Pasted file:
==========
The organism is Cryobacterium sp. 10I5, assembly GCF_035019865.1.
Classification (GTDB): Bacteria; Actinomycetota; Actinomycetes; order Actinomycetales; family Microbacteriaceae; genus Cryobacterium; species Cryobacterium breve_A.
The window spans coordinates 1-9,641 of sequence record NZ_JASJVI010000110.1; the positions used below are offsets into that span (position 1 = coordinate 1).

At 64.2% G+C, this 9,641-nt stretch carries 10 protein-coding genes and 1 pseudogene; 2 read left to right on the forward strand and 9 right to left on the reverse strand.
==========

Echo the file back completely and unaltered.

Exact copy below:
The organism is Cryobacterium sp. 10I5, assembly GCF_035019865.1.
Classification (GTDB): Bacteria; Actinomycetota; Actinomycetes; order Actinomycetales; family Microbacteriaceae; genus Cryobacterium; species Cryobacterium breve_A.
The window spans coordinates 1-9,641 of sequence record NZ_JASJVI010000110.1; the positions used below are offsets into that span (position 1 = coordinate 1).

At 64.2% G+C, this 9,641-nt stretch carries 10 protein-coding genes and 1 pseudogene; 2 read left to right on the forward strand and 9 right to left on the reverse strand.